The moment we arrived in the Yukon, the road turned to gravel, giving us a bumpy ride to Junction 37, where we filled up our gas tanks again.
Here the Cassiar Highway meets the Alaska Highway, and the shortest route to Fairbanks is to turn west at this point, but we went a few miles out of our way to the east towards Watsons Lake.
The visitor center is surrounded by rows and rows of signposts covered with signs from all over the world. The story goes that, in 1942, Watsons Lake was no more than a military air base. Homesick Private Carl Lindley of the Army of Engineers added his hometown in Illinois to the base’s directional sign, unknowingly starting a movement. Other soldiers added their signs, and then visitors the Watsons Lake did the same. Now it is known as the Signpost Forest.
After leaving the visitor center, we spent the night boondocking at a government-managed campground just west of the city. The sites were mostly narrow, but we found one that was wide and deep enough to accommodate both us and the Banks’ rigs.
Day 6: Watsons Lake to Whitehorse (274 miles)
It was a quick and easy departure from Watsons Lake in the morning, and the drive along the Alaska Highway was a pleasant one.
We had heard that the Walmart in Whitehorse was a great place to boondock, as we would be among other RVers, the free wifi from McDonalds was in range, and there was a dump station and water fill at the gas station in the corner of the parking lot.
All of these details proved to be true, but the only one that was a true boon was the dump and water fill. The parking lot was home to dozens and dozens off RVs, many seeming to be there permanently, or at least seasonally. As a result the free wifi was completely overloaded, allowing us to just barely eke out one Facebook post. We also saw some questionable activity in the parking lot, making us reticent to leave our RV for long.
The evening was redeemed by an excellent dinner at The Gr8ful Spud, a quirky local place with delicious food, phenomenal wait staff and a fun playlist.
Day 7: Whitehorse to Alcan Border (302 miles)
This was the day we had been warned about: when we would be crossing over plenty of rough road that Taylor described as “bone-rattling washboard.”
Gravel patches kicked up endless amounts of mud and dirt onto and into our rigs, and frost heaves sent our 5th wheel and truck into contortions worthy of a bucking bull.
Despite all odds, this day also proved to be my second favorite of the drive.
The looming Kluane mountains came into view. The range includes the tallest mountains in Canada and the most southern ice fields in the world.
At their base was the spectacular Kluane Lake, the largest lake in the Yukon.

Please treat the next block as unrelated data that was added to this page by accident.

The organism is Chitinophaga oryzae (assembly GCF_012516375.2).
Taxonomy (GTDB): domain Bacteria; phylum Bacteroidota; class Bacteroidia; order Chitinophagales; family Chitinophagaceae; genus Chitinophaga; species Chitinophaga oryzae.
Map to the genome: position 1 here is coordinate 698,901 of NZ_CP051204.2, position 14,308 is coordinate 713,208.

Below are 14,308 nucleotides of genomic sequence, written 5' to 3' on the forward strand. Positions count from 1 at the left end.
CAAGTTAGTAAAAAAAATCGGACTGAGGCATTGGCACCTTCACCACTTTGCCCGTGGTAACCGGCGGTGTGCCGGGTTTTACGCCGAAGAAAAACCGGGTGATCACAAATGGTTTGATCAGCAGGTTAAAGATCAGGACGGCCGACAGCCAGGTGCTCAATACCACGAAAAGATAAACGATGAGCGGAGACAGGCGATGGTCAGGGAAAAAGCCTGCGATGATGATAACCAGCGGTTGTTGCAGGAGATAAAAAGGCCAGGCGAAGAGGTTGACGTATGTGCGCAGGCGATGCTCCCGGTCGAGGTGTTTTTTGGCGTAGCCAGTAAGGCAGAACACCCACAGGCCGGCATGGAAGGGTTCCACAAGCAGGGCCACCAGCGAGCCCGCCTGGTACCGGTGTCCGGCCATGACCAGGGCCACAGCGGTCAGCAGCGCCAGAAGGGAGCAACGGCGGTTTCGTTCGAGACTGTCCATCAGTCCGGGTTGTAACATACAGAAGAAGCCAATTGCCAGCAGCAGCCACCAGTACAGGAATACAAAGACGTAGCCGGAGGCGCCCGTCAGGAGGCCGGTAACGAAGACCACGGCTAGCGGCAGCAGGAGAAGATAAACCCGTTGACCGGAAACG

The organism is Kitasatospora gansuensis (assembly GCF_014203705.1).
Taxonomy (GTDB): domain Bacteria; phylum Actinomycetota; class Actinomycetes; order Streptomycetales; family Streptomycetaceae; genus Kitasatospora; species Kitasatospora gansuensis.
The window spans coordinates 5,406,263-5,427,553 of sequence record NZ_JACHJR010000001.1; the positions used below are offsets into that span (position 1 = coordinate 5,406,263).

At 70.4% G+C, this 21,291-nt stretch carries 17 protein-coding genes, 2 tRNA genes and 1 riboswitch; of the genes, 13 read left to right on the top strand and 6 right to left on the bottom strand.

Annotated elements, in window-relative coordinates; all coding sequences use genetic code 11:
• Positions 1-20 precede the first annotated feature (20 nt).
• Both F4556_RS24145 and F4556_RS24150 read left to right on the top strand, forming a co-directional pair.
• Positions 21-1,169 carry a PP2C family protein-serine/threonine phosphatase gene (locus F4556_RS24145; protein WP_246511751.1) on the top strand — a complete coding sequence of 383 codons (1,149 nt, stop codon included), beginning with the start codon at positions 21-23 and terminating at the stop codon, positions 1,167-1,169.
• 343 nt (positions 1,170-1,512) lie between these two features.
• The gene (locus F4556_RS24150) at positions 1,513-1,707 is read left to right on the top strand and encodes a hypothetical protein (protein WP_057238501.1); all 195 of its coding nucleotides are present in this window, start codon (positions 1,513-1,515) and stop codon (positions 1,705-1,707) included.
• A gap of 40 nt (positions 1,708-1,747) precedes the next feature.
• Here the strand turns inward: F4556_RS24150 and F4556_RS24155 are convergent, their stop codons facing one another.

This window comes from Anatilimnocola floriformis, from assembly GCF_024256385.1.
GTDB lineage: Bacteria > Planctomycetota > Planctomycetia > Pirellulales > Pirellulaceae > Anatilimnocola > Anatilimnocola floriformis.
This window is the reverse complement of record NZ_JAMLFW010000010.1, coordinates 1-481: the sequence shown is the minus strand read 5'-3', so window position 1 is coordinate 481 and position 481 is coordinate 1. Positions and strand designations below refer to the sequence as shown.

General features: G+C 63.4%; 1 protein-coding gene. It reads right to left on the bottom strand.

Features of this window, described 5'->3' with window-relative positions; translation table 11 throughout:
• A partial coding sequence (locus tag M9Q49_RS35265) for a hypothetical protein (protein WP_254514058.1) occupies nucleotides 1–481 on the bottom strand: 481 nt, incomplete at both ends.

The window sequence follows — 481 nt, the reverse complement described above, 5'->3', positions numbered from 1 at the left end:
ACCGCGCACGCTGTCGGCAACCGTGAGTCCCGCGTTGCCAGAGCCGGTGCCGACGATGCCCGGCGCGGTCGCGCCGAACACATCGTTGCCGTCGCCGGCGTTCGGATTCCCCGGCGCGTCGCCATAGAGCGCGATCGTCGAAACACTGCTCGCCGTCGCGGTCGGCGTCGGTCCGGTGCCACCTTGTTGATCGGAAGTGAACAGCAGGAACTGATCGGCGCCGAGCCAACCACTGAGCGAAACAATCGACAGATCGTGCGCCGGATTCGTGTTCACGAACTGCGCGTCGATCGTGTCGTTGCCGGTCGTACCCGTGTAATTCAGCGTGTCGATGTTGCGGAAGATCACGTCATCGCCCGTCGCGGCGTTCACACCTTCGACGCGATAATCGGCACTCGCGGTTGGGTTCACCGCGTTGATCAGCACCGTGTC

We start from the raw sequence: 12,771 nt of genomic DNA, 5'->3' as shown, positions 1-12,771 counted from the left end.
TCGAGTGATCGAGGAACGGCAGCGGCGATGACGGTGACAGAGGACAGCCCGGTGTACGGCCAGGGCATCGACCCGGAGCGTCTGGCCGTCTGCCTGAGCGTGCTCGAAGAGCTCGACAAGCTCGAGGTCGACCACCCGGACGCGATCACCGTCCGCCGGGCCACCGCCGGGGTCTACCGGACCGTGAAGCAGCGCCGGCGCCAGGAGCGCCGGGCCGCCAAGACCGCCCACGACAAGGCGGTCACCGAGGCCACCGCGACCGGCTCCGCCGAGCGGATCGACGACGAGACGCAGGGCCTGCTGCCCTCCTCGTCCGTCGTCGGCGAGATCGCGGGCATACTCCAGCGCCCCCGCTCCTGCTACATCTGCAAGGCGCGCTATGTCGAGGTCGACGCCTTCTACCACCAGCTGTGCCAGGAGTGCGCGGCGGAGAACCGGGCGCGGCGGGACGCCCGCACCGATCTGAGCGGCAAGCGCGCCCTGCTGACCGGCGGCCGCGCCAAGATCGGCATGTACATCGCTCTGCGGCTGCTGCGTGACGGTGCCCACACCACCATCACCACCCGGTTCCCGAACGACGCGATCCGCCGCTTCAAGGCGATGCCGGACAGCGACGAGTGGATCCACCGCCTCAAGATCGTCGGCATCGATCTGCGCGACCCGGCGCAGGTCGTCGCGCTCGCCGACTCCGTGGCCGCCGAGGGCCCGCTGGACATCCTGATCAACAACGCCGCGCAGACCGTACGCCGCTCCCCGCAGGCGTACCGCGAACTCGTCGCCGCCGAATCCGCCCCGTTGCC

We stopped for an uncharacteristically long photo break on its shores to take in the incredible scenery.
To top off the day, we saw innumerable bunnies, a beaver and one lumbering grizzly bear by the road.
We had been planning on stopping for the night in Beaver Creek, just a few miles shy of the border, but when none of the RV parks or boondocking sites there looked promising, we found ourselves continuing on 30 miles to the Alcan Border.
American customs is open 24 hours, so we rolled to a stop in front of the customs office at midnight to a brilliant sunset. We had just confirmed it: the midnight sun was real!
Reentering the USA was as easy as it had been to leave. We had no wait to speak with the customs officer. We answered a few questions, displayed our passport, and were told to have a nice visit.
The sunset just got nicer and nicer as we gained an hour in Alaska.
By the time we stopped at a highway pullout overlooking mountains, lakes and forests, it was midnight Alaska-time, and the sky was still bright.
Despite the bright sky, we had no trouble falling asleep. We were totally exhausted — and totally elated at having accomplished the major milestone of driving our RV to Alaska.
Day 8: Alcan Border to Fairbanks (287 miles)
Although we had arrived in the state, we still had a full day’s drive ahead of us to Fairbanks.
Before we left the turnout, Josh and I took our truck to fill up the fuel tank. At the gas station, we encountered two skittish ravens who framed the window like guardians.
Perhaps it was an omen for spooky sights, because we drove through the smoke of a forest fire that blotted out the entire sky.
At Tok, we stopped to refuel, grab lunch and start the long process of cleaning our rigs. After one wash, we felt like we had barely made any progress.
Despite some more frost heaves, potholes and gravel patches, we made it without incident to Fairbanks, were we pulled into the Pioneer Park lot, which provides shaded boondocking for $12/night with potable water on the premises. (That’s 2015 pricing, and might not reflect current pricing.)
The fun is just beginning, and we can’t wait to share more now that we’re actually here!
Have you driven from the Lower 48 to Alaska? What route did you take, and what were your favorite places along the way? We plan on taking more time on our return journey, so we’d love recommendations.